Love makes a family, but this may not be the best book to demonstrate this truism.

READ REVIEW

WHEN I GROW UP

A duckling wants to be just like his porcine parents when he grows up.

When their anthropomorphic alligator teacher asks them to share “Who do you want to be like when you grow up?” animal children voice admiration for same-species parents. Martin the fawn wants to have antlers so he “can be as handsome as Dad”; little zebra Ema wants her legs to be like her father’s so she “can run around the meadow”; and an elephant calf wants a trunk like his grandpa’s to help him cool down. Johnny the duckling looks worried when the teacher prompts him to respond, and a sequence of double-page spreads reveals the reason for his hesitation: his parents are not ducks but pigs, and he doesn’t have their physical attributes. But he comes up with several ways that he is like his parents, providing credence to the nurture side of the nurture/nature equation in child-rearing. Many will regard this book as a nod to inclusivity of human adoptive families and perhaps particularly transracial ones—but it’s an uneasy metaphor that uses different species to represent different races, and it’s not as though there’s a surfeit of books about human transracial adoption. Closing illustrations of the children’s family portraits reveal a two-daddy lion family and the elephant calf with his grandparents instead of parents.

Love makes a family, but this may not be the best book to demonstrate this truism. (Picture book. 3-7)

Pub Date: March 21, 2017

ISBN: 978-1-4236-4689-1

Page Count: 32

Publisher: Gibbs Smith

Review Posted Online: Dec. 21, 2016

Kirkus Reviews Issue: Jan. 15, 2017

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Should be packaged with an oxygen supply, as it will incontestably elicit uncontrollable gales of giggles.

THE DINKY DONKEY

Even more alliterative hanky-panky from the creators of The Wonky Donkey (2010).

Operating on the principle (valid, here) that anything worth doing is worth overdoing, Smith and Cowley give their wildly popular Wonky Donkey a daughter—who, being “cute and small,” was a “dinky donkey”; having “beautiful long eyelashes” she was in consequence a “blinky dinky donkey”; and so on…and on…and on until the cumulative chorus sails past silly and ludicrous to irresistibly hysterical: “She was a stinky funky plinky-plonky winky-tinky,” etc. The repeating “Hee Haw!” chorus hardly suggests what any audience’s escalating response will be. In the illustrations the daughter sports her parent’s big, shiny eyes and winsome grin while posing in a multicolored mohawk next to a rustic boombox (“She was a punky blinky”), painting her hooves pink, crossing her rear legs to signal a need to pee (“winky-tinky inky-pinky”), demonstrating her smelliness with the help of a histrionic hummingbird, and finally cozying up to her proud, evidently single parent (there’s no sign of another) for a closing cuddle.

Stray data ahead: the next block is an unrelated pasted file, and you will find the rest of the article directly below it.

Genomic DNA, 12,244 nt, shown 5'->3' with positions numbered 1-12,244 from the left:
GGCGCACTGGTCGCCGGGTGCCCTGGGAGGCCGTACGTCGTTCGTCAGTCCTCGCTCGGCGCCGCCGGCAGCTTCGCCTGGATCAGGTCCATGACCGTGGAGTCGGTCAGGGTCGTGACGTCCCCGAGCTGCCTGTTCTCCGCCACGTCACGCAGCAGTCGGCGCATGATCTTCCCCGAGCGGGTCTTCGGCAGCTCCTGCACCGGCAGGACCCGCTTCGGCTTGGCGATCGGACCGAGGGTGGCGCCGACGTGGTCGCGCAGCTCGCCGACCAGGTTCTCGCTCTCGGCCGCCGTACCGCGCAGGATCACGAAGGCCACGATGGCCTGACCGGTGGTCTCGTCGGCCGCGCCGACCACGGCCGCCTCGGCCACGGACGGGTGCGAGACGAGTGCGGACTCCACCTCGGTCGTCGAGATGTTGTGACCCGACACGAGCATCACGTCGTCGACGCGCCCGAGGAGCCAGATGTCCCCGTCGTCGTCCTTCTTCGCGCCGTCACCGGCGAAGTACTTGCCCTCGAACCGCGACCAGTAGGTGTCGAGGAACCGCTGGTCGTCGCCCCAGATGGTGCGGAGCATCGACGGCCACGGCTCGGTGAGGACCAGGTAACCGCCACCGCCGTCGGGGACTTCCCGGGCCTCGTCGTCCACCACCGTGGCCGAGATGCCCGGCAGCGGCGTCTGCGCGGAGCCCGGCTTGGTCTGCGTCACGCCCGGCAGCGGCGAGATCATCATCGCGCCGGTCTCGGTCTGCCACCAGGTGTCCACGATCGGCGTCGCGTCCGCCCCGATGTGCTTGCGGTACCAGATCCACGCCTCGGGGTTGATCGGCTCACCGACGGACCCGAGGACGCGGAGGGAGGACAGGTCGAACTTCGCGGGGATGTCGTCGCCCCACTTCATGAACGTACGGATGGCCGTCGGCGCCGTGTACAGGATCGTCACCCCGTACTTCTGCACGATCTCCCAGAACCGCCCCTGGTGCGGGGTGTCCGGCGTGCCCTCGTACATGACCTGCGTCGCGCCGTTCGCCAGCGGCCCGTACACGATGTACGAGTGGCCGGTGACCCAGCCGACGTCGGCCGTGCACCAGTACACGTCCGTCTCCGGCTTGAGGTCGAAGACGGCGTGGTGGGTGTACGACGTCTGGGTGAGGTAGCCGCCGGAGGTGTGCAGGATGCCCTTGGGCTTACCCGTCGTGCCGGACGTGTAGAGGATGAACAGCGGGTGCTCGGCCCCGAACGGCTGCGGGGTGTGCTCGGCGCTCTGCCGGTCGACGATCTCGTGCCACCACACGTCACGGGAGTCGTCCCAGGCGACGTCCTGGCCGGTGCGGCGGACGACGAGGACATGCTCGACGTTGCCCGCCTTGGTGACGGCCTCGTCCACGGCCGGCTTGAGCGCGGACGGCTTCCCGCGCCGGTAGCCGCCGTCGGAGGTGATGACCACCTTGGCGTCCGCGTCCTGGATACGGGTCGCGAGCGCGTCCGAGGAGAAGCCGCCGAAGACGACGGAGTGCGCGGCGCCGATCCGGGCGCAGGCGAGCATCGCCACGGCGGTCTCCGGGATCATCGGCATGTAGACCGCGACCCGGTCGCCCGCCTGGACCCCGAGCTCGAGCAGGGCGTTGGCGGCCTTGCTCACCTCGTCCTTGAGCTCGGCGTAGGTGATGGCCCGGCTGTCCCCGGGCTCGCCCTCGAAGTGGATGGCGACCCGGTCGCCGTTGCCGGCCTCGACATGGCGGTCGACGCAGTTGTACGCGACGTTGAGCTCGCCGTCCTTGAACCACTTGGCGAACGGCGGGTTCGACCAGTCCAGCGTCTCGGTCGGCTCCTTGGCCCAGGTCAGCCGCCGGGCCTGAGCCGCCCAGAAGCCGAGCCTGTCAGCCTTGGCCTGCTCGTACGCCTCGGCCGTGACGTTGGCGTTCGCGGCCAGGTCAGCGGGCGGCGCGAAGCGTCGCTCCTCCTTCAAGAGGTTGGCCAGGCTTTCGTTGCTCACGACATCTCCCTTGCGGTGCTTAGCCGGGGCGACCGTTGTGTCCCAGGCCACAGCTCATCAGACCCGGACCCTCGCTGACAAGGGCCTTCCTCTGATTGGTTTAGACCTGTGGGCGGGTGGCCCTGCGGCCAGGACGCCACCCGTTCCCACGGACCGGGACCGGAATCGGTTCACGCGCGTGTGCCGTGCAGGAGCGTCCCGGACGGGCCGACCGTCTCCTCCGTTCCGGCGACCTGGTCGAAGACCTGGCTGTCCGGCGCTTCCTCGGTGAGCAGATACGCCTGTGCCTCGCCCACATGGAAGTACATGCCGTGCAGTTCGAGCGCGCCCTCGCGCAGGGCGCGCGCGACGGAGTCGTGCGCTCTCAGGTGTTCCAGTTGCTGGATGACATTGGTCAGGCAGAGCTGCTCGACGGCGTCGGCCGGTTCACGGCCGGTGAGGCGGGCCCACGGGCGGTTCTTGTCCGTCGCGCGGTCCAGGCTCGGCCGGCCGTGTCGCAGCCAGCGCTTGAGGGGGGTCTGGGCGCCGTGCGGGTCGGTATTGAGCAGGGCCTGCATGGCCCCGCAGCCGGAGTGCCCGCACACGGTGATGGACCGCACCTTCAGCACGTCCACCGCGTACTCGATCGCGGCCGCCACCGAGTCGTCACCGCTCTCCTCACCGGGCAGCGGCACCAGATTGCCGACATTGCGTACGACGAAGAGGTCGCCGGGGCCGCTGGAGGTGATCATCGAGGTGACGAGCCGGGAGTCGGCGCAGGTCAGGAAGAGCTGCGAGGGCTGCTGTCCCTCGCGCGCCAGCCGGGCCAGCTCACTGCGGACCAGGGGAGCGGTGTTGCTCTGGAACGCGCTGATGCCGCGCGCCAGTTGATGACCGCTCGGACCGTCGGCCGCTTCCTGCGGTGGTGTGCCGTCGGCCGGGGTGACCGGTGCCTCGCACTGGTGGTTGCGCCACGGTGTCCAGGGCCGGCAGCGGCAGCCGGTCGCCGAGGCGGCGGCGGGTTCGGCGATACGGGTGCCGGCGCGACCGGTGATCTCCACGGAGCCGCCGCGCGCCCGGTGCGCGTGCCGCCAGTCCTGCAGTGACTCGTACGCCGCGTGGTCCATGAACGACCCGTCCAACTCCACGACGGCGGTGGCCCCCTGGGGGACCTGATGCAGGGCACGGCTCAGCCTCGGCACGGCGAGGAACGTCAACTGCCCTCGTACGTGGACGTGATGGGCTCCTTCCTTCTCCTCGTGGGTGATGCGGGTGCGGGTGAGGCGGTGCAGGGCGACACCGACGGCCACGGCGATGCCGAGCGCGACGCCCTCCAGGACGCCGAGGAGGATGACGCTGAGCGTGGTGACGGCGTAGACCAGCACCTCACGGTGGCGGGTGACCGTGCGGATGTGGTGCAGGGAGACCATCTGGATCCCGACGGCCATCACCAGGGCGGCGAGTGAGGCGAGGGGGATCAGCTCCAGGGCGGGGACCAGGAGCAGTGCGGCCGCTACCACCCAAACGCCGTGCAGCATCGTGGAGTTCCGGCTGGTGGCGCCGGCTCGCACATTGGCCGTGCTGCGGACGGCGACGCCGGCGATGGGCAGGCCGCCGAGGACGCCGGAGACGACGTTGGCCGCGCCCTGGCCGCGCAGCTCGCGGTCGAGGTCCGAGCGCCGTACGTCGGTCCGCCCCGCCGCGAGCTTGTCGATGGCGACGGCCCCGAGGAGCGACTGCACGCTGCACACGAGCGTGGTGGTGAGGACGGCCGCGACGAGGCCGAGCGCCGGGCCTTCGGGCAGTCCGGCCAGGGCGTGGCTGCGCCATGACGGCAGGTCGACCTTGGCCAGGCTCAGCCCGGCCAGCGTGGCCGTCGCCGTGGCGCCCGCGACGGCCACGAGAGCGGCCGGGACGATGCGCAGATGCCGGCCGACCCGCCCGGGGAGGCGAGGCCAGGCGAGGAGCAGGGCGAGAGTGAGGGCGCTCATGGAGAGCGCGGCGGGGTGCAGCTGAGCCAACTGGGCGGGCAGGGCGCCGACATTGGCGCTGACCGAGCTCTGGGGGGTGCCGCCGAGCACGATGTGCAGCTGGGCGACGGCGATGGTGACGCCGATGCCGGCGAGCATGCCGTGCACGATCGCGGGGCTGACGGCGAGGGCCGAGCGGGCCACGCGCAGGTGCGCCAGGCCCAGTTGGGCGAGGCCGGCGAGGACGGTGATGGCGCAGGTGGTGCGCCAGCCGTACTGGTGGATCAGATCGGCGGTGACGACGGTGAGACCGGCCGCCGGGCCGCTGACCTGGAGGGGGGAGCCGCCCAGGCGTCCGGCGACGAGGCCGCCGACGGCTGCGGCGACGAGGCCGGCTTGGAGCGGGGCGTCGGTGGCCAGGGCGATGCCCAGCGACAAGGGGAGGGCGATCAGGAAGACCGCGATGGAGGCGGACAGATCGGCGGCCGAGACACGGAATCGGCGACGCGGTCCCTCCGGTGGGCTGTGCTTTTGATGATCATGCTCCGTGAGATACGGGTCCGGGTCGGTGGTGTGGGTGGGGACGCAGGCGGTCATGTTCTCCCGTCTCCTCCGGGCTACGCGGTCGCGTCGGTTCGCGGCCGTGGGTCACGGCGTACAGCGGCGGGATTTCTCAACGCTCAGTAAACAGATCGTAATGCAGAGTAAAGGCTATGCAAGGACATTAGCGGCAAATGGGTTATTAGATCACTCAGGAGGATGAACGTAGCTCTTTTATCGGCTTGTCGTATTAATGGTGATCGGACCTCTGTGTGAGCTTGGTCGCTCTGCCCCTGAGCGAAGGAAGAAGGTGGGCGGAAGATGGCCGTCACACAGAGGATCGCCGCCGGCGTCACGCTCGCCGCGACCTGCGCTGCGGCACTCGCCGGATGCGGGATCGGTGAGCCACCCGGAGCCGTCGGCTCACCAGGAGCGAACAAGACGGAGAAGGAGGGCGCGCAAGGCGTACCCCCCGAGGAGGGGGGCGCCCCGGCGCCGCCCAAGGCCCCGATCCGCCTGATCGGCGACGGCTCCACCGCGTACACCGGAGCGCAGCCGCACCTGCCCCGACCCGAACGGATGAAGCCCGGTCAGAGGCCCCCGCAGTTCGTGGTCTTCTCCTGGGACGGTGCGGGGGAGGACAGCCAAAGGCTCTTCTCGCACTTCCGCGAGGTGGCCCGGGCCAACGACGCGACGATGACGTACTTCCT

Should be packaged with an oxygen supply, as it will incontestably elicit uncontrollable gales of giggles. (Picture book. 4-6)

Pub Date: Nov. 5, 2019

ISBN: 978-1-338-60083-4

Page Count: 24

Publisher: Scholastic

Review Posted Online: Oct. 13, 2019

Kirkus Reviews Issue: Nov. 1, 2019

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Plotless and pointless, the book clearly exists only because its celebrity author wrote it.

YOUR BABY'S FIRST WORD WILL BE DADA

A succession of animal dads do their best to teach their young to say “Dada” in this picture-book vehicle for Fallon.

A grumpy bull says, “DADA!”; his calf moos back. A sad-looking ram insists, “DADA!”; his lamb baas back. A duck, a bee, a dog, a rabbit, a cat, a mouse, a donkey, a pig, a frog, a rooster, and a horse all fail similarly, spread by spread. A final two-spread sequence finds all of the animals arrayed across the pages, dads on the verso and children on the recto. All the text prior to this point has been either iterations of “Dada” or animal sounds in dialogue bubbles; here, narrative text states, “Now everybody get in line, let’s say it together one more time….” Upon the turn of the page, the animal dads gaze round-eyed as their young across the gutter all cry, “DADA!” (except the duckling, who says, “quack”). Ordóñez's illustrations have a bland, digital look, compositions hardly varying with the characters, although the pastel-colored backgrounds change. The punch line fails from a design standpoint, as the sudden, single-bubble chorus of “DADA” appears to be emanating from background features rather than the baby animals’ mouths (only some of which, on close inspection, appear to be open). It also fails to be funny.

Plotless and pointless, the book clearly exists only because its celebrity author wrote it. (Picture book. 3-5)

Pub Date: June 9, 2015

ISBN: 978-1-250-00934-0

Page Count: 32

Publisher: Feiwel & Friends

Review Posted Online: April 15, 2015

Kirkus Reviews Issue: May 1, 2015

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